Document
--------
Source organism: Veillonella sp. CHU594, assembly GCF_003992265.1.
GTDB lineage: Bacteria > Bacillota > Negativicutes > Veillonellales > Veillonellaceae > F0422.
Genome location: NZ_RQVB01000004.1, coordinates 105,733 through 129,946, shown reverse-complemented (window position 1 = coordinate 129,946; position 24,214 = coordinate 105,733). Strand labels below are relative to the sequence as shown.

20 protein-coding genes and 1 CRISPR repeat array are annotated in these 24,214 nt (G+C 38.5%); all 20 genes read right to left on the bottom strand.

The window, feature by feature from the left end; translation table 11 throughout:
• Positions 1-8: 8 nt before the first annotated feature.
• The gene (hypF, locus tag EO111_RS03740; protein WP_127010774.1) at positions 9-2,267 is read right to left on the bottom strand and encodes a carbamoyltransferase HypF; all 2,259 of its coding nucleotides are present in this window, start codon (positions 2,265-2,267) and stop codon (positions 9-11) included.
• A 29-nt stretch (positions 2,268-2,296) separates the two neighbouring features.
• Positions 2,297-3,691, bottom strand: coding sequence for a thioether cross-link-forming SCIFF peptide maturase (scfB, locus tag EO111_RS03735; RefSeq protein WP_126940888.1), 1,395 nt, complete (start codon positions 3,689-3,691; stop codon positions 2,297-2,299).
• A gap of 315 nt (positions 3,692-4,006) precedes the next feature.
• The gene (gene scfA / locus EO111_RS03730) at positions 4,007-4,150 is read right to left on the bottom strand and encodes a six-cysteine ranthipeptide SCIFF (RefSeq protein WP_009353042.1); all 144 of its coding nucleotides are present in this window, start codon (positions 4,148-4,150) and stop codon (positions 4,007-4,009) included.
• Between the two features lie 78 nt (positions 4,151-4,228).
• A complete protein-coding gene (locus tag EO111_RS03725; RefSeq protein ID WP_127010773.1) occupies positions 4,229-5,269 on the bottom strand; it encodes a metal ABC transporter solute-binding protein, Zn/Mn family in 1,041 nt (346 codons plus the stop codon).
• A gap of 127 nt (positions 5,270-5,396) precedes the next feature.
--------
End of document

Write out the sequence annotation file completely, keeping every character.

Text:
Source organism: Veillonella sp. CHU594, assembly GCF_003992265.1.
GTDB lineage: Bacteria > Bacillota > Negativicutes > Veillonellales > Veillonellaceae > F0422.
Genome location: NZ_RQVB01000004.1, coordinates 105,733 through 129,946, shown reverse-complemented (window position 1 = coordinate 129,946; position 24,214 = coordinate 105,733). Strand labels below are relative to the sequence as shown.

20 protein-coding genes and 1 CRISPR repeat array are annotated in these 24,214 nt (G+C 38.5%); all 20 genes read right to left on the bottom strand.

The window, feature by feature from the left end; translation table 11 throughout:
• Positions 1-8: 8 nt before the first annotated feature.
• The gene (hypF, locus tag EO111_RS03740; protein WP_127010774.1) at positions 9-2,267 is read right to left on the bottom strand and encodes a carbamoyltransferase HypF; all 2,259 of its coding nucleotides are present in this window, start codon (positions 2,265-2,267) and stop codon (positions 9-11) included.
• A 29-nt stretch (positions 2,268-2,296) separates the two neighbouring features.
• Positions 2,297-3,691, bottom strand: coding sequence for a thioether cross-link-forming SCIFF peptide maturase (scfB, locus tag EO111_RS03735; RefSeq protein WP_126940888.1), 1,395 nt, complete (start codon positions 3,689-3,691; stop codon positions 2,297-2,299).
• A gap of 315 nt (positions 3,692-4,006) precedes the next feature.
• The gene (gene scfA / locus EO111_RS03730) at positions 4,007-4,150 is read right to left on the bottom strand and encodes a six-cysteine ranthipeptide SCIFF (RefSeq protein WP_009353042.1); all 144 of its coding nucleotides are present in this window, start codon (positions 4,148-4,150) and stop codon (positions 4,007-4,009) included.
• Between the two features lie 78 nt (positions 4,151-4,228).
• A complete protein-coding gene (locus tag EO111_RS03725; RefSeq protein ID WP_127010773.1) occupies positions 4,229-5,269 on the bottom strand; it encodes a metal ABC transporter solute-binding protein, Zn/Mn family in 1,041 nt (346 codons plus the stop codon).
• A gap of 127 nt (positions 5,270-5,396) precedes the next feature.